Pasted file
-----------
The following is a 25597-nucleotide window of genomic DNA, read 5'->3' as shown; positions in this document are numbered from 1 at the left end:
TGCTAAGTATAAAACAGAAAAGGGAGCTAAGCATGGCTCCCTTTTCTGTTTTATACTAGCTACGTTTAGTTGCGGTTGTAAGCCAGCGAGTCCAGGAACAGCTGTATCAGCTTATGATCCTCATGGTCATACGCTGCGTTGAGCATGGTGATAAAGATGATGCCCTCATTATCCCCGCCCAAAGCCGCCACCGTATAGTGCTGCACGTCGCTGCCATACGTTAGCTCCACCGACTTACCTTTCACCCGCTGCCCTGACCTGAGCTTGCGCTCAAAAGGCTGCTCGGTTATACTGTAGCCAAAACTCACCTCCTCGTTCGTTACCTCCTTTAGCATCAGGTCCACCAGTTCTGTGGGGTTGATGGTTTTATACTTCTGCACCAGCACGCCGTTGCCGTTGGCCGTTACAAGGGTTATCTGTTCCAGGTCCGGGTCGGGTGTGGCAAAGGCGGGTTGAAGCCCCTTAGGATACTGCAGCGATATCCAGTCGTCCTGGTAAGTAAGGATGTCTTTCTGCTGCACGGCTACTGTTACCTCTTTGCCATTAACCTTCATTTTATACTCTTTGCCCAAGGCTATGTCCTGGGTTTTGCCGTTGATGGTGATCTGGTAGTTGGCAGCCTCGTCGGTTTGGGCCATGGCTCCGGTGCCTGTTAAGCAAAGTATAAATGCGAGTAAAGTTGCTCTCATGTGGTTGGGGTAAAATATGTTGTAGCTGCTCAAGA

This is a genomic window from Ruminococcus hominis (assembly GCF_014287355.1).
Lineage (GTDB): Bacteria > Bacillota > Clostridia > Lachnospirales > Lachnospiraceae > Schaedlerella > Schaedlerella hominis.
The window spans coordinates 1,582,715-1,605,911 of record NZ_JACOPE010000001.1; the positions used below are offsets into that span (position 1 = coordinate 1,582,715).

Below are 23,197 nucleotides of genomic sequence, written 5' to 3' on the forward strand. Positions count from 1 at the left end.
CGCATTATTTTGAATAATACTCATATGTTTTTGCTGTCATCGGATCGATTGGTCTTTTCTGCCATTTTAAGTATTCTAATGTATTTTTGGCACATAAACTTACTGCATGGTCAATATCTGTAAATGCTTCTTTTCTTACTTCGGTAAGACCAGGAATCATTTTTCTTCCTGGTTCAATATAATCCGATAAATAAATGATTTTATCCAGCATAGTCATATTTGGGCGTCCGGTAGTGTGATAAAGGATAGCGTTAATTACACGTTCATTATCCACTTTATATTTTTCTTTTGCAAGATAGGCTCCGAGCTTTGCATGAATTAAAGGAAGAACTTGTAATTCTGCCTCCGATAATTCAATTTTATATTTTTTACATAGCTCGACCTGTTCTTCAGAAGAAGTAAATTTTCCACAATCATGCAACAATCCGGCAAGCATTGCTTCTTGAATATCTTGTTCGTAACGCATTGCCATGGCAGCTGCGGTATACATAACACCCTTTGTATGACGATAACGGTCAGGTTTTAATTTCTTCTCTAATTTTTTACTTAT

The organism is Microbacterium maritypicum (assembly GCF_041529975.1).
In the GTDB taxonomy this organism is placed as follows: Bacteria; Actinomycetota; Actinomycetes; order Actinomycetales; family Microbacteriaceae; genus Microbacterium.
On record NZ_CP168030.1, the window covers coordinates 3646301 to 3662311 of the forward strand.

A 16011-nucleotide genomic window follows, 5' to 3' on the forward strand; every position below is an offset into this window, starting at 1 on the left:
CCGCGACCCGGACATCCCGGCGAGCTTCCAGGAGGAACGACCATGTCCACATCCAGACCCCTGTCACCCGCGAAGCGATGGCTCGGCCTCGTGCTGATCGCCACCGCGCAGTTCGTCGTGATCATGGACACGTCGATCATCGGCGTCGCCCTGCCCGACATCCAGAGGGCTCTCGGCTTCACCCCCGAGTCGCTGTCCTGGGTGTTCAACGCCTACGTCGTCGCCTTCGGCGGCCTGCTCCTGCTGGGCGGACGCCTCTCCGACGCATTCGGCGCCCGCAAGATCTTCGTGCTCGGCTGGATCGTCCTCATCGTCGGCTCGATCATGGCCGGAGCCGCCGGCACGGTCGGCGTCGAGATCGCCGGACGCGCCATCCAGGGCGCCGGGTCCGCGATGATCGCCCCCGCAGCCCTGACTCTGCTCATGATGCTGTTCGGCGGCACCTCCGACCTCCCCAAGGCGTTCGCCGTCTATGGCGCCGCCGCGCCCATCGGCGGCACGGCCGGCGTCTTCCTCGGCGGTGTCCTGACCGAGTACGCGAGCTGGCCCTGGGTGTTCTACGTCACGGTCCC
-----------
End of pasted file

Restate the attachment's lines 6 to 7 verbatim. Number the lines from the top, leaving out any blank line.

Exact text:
Below are 23,197 nucleotides of genomic sequence, written 5' to 3' on the forward strand. Positions count from 1 at the left end.
CGCATTATTTTGAATAATACTCATATGTTTTTGCTGTCATCGGATCGATTGGTCTTTTCTGCCATTTTAAGTATTCTAATGTATTTTTGGCACATAAACTTACTGCATGGTCAATATCTGTAAATGCTTCTTTTCTTACTTCGGTAAGACCAGGAATCATTTTTCTTCCTGGTTCAATATAATCCGATAAATAAATGATTTTATCCAGCATAGTCATATTTGGGCGTCCGGTAGTGTGATAAAGGATAGCGTTAATTACACGTTCATTATCCACTTTATATTTTTCTTTTGCAAGATAGGCTCCGAGCTTTGCATGAATTAAAGGAAGAACTTGTAATTCTGCCTCCGATAATTCAATTTTATATTTTTTACATAGCTCGACCTGTTCTTCAGAAGAAGTAAATTTTCCACAATCATGCAACAATCCGGCAAGCATTGCTTCTTGAATATCTTGTTCGTAACGCATTGCCATGGCAGCTGCGGTATACATAACACCCTTTGTATGACGATAACGGTCAGGTTTTAATTTCTTCTCTAATTTTTTACTTAT